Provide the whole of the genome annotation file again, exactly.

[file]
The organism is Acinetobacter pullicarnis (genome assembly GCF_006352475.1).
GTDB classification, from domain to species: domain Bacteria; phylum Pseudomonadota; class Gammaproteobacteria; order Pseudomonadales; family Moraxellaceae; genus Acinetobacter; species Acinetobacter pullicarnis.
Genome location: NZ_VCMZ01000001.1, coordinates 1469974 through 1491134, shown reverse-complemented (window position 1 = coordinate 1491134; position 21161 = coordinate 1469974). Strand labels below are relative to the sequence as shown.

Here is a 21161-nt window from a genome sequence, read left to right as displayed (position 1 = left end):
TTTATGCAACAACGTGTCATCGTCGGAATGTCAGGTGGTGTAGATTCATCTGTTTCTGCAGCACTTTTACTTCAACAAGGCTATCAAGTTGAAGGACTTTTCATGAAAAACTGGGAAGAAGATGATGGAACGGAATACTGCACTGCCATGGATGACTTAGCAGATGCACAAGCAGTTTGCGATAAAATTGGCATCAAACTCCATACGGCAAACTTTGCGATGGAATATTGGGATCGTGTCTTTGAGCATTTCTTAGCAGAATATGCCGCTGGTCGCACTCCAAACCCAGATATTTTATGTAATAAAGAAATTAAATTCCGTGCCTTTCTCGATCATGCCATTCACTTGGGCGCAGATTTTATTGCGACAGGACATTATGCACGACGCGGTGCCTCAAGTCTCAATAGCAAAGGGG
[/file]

The organism is Acinetobacter pullicarnis (genome assembly GCF_006352475.1).
GTDB classification, from domain to species: domain Bacteria; phylum Pseudomonadota; class Gammaproteobacteria; order Pseudomonadales; family Moraxellaceae; genus Acinetobacter; species Acinetobacter pullicarnis.
Genome location: NZ_VCMZ01000001.1, coordinates 1469974 through 1491134, shown reverse-complemented (window position 1 = coordinate 1491134; position 21161 = coordinate 1469974). Strand labels below are relative to the sequence as shown.

Here is a 21161-nt window from a genome sequence, read left to right as displayed (position 1 = left end):
TTTATGCAACAACGTGTCATCGTCGGAATGTCAGGTGGTGTAGATTCATCTGTTTCTGCAGCACTTTTACTTCAACAAGGCTATCAAGTTGAAGGACTTTTCATGAAAAACTGGGAAGAAGATGATGGAACGGAATACTGCACTGCCATGGATGACTTAGCAGATGCACAAGCAGTTTGCGATAAAATTGGCATCAAACTCCATACGGCAAACTTTGCGATGGAATATTGGGATCGTGTCTTTGAGCATTTCTTAGCAGAATATGCCGCTGGTCGCACTCCAAACCCAGATATTTTATGTAATAAAGAAATTAAATTCCGTGCCTTTCTCGATCATGCCATTCACTTGGGCGCAGATTTTATTGCGACAGGACATTATGCACGACGCGGTGCCTCAAGTCTCAATAGCAAAGGGG